I did try some thinner but I used denature alcohol Had no effect on it.

Texian
24th Dec 2009, 03:35 PM
If it is tearout, Neil had the right suggestion. Shear scraping and/or more sanding.

dai sensei
24th Dec 2009, 03:36 PM
Sounds like you need to seal it as Texian suggested. Solvent wont seal it, have you any thin CA, or thinned shellac? Soak it, let it dry, then sand.

flutetears
24th Dec 2009, 03:38 PM
Sounds like you need to seal it as Texian suggested. Solvent wont seal it, have you any thin CA, or thinned shellac? Soak it, let it dry, then sand.
LOL
do I have any CA LOL
it might soak up the whole bottle but That may be the fix I need.
Thanks

WOODbTURNER
24th Dec 2009, 04:09 PM
Just had the same problem with a Raintree bowl. I ended up using sanding sealer to bind the fibres then shear cut with superflute gouge. It came up a treat.

tea lady
24th Dec 2009, 05:11 PM
:pi: so what sort of wood is it? Sometimes if it is resinous or oily wood the heat from sanding can set the resin into the hardest material known to man. :C You prolly need to attach it with a gouge or very sharp scraper to remove then try and sand with new paper and a light touch. If it is getting warm at all move to a new bit of sandpaper cos its just rubbing not cutting anyway,:shrug:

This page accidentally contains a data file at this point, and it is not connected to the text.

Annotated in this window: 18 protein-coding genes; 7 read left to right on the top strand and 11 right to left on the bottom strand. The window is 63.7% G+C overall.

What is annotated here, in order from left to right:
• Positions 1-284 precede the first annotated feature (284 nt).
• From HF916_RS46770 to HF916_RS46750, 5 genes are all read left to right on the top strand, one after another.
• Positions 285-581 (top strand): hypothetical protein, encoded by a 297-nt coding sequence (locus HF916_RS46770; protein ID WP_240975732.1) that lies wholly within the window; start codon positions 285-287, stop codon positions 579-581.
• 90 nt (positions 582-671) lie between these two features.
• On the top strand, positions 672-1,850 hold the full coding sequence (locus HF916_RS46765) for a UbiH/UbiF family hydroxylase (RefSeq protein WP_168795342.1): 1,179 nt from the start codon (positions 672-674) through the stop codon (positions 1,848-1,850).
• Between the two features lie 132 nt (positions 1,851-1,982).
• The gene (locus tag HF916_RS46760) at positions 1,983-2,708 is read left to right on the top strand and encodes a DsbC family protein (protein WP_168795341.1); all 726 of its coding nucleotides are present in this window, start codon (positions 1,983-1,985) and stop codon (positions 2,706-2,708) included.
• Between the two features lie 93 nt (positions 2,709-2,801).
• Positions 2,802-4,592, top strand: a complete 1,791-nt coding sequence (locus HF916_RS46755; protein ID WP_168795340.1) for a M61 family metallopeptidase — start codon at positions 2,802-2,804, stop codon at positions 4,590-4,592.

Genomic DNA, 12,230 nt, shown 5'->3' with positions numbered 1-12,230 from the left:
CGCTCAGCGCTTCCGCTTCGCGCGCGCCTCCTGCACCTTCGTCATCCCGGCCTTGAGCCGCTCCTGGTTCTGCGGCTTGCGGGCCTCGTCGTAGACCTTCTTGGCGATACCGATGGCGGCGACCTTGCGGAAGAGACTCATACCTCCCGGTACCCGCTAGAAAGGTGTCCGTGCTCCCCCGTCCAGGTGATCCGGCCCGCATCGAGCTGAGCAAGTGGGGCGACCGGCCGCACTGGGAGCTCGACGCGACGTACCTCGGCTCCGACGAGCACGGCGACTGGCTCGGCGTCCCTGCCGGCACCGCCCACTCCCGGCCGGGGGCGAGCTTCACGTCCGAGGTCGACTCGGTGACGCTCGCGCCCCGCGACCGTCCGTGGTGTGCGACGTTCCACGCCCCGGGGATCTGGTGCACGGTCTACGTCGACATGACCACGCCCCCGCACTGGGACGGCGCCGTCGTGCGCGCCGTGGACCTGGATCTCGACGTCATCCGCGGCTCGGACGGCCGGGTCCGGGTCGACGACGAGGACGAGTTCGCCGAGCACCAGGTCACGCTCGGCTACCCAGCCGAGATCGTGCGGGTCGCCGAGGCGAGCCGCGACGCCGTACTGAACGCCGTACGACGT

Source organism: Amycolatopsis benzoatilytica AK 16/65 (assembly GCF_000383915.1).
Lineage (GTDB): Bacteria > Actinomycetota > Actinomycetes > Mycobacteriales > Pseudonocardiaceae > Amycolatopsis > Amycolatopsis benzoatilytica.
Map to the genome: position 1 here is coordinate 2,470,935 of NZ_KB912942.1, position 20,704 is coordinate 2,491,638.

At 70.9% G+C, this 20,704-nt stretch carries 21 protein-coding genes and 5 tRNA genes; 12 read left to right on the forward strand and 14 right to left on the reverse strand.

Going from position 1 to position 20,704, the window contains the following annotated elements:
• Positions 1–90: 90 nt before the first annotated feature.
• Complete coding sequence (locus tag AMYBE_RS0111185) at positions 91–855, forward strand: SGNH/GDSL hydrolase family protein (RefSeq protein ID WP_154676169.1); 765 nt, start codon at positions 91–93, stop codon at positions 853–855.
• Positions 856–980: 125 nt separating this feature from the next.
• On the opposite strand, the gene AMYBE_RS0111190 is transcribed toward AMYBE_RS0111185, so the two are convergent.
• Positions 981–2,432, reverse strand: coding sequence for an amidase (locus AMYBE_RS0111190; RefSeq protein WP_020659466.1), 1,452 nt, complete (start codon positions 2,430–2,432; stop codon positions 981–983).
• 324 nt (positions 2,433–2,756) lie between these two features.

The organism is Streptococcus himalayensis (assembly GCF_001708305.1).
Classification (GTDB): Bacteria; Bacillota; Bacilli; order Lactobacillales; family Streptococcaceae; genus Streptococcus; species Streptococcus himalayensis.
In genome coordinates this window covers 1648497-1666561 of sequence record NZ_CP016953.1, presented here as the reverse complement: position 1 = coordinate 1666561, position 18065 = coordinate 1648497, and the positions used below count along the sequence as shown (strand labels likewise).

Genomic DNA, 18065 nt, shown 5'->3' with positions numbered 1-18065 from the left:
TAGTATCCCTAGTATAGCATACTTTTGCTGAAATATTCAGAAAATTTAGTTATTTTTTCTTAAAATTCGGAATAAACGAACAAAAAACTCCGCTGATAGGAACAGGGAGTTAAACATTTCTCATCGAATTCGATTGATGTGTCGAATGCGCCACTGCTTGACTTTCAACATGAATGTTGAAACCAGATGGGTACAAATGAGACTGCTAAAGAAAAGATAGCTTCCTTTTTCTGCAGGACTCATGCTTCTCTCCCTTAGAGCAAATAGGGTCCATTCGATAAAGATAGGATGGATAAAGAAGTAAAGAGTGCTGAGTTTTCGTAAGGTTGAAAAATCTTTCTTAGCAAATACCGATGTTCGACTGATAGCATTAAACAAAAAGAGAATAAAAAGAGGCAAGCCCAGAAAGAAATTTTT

That's my 2cents worth anyway.

rsser
24th Dec 2009, 07:54 PM
Interesting.

Could be the Chinaman's horse kinda thing.

You have this grey bloom on end grain on the left but not on the right side. Same on the inside as far as the pic shows.

Not seen grey bloom like this before.

This is unfinished untreated timber?

flutetears
25th Dec 2009, 12:18 AM
:pi: so what sort of wood is it? Sometimes if it is resinous or oily wood the heat from sanding can set the resin into the hardest material known to man. :C You prolly need to attach it with a gouge or very sharp scraper to remove then try and sand with new paper and a light touch. If it is getting warm at all move to a new bit of sandpaper cos its just rubbing not cutting anyway,:shrug:

That's my 2cents worth anyway.
Well I think it is oak but not 100% sure of that.
Looks like everyone is thinking sharp tools and sharp sandpaper and light touch.
Somthing I try to do all of the time

flutetears
25th Dec 2009, 12:29 AM
The wood was kiln dried. And yes it is on the inside of the bowl and on the other side to seems to be part of the wood grain.